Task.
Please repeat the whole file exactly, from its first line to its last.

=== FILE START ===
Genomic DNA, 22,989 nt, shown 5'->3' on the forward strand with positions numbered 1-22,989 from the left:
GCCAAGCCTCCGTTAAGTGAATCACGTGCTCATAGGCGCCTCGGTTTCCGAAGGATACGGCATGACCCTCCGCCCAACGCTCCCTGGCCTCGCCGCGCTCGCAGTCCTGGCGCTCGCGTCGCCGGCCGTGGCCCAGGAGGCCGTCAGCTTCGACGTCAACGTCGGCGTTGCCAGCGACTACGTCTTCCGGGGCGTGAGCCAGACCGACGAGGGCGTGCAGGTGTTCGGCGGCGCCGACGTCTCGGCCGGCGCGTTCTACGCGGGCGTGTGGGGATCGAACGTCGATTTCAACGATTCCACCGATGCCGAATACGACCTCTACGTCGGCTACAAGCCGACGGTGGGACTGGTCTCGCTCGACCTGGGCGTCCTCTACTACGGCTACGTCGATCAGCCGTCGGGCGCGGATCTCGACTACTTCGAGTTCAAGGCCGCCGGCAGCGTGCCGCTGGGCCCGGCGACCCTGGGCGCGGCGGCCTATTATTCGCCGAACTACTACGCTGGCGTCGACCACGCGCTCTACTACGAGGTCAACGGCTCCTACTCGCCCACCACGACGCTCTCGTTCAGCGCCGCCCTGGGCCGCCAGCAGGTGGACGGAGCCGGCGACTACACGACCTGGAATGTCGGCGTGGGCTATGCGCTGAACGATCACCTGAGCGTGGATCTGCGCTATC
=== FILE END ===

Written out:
Genomic DNA, 22,989 nt, shown 5'->3' on the forward strand with positions numbered 1-22,989 from the left:
GCCAAGCCTCCGTTAAGTGAATCACGTGCTCATAGGCGCCTCGGTTTCCGAAGGATACGGCATGACCCTCCGCCCAACGCTCCCTGGCCTCGCCGCGCTCGCAGTCCTGGCGCTCGCGTCGCCGGCCGTGGCCCAGGAGGCCGTCAGCTTCGACGTCAACGTCGGCGTTGCCAGCGACTACGTCTTCCGGGGCGTGAGCCAGACCGACGAGGGCGTGCAGGTGTTCGGCGGCGCCGACGTCTCGGCCGGCGCGTTCTACGCGGGCGTGTGGGGATCGAACGTCGATTTCAACGATTCCACCGATGCCGAATACGACCTCTACGTCGGCTACAAGCCGACGGTGGGACTGGTCTCGCTCGACCTGGGCGTCCTCTACTACGGCTACGTCGATCAGCCGTCGGGCGCGGATCTCGACTACTTCGAGTTCAAGGCCGCCGGCAGCGTGCCGCTGGGCCCGGCGACCCTGGGCGCGGCGGCCTATTATTCGCCGAACTACTACGCTGGCGTCGACCACGCGCTCTACTACGAGGTCAACGGCTCCTACTCGCCCACCACGACGCTCTCGTTCAGCGCCGCCCTGGGCCGCCAGCAGGTGGACGGAGCCGGCGACTACACGACCTGGAATGTCGGCGTGGGCTATGCGCTGAACGATCACCTGAGCGTGGATCTGCGCTATC